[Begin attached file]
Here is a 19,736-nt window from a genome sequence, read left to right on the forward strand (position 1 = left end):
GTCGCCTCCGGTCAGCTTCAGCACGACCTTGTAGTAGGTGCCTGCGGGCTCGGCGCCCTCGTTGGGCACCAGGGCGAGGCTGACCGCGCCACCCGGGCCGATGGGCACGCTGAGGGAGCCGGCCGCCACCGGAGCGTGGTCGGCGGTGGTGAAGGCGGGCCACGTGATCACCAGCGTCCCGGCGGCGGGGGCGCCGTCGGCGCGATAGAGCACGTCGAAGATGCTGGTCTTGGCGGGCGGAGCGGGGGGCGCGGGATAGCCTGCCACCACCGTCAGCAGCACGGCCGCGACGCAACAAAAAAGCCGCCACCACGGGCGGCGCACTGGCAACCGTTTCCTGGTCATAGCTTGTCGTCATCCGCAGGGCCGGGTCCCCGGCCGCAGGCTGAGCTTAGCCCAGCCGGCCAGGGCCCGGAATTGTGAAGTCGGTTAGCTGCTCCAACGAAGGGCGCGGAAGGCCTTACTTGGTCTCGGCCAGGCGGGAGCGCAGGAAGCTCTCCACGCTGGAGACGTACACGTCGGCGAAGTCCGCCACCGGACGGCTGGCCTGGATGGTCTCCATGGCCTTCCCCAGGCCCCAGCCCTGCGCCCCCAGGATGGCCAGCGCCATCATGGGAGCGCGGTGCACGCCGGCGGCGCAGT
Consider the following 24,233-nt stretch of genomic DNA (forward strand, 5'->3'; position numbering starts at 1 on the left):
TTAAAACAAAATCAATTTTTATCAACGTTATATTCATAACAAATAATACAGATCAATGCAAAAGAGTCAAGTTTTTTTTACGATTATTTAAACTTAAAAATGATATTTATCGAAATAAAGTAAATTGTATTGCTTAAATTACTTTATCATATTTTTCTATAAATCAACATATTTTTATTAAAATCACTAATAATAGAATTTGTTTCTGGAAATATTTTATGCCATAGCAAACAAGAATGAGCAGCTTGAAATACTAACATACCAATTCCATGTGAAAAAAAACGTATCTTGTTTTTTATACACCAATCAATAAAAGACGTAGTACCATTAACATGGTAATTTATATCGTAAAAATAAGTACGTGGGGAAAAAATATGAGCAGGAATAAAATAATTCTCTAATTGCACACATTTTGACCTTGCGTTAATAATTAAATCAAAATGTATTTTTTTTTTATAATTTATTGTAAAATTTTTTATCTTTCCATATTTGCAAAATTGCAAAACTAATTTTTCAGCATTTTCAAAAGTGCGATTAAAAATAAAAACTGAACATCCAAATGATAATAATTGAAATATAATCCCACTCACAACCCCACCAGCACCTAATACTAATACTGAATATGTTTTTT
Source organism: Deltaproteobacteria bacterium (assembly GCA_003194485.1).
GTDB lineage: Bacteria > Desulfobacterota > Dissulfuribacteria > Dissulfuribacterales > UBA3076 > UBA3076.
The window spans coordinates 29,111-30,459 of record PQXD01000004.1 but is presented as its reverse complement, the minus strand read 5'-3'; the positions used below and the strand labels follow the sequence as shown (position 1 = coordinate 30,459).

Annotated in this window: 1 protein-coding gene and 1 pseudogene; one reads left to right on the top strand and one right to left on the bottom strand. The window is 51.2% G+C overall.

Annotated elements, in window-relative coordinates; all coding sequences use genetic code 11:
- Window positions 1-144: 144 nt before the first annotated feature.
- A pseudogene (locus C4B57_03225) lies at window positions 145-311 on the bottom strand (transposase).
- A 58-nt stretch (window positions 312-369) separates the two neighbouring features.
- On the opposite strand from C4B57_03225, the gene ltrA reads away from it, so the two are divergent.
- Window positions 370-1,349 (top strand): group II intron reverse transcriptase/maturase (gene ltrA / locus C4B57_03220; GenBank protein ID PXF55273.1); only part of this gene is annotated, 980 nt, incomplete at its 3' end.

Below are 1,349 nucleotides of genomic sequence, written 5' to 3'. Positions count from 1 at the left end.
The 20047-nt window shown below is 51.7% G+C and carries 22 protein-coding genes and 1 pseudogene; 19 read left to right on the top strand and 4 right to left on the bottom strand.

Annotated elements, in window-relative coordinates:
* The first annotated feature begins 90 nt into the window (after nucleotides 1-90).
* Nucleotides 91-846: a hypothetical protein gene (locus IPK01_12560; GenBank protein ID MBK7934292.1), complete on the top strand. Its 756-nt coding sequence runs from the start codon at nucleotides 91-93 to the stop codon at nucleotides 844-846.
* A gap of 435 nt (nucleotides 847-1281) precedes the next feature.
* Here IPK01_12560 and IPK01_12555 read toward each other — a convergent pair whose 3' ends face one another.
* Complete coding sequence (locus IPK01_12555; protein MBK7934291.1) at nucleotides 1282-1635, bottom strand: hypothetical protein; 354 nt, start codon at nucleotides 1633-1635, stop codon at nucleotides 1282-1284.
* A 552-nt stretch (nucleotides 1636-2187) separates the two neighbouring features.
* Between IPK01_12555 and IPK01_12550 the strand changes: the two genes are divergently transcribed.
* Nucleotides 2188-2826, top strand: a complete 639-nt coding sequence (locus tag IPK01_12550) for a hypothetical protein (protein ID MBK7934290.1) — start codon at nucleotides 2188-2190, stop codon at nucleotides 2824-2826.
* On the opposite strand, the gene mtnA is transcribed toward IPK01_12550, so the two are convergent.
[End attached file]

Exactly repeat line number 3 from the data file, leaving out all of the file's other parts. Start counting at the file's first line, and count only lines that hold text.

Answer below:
Consider the following 24,233-nt stretch of genomic DNA (forward strand, 5'->3'; position numbering starts at 1 on the left):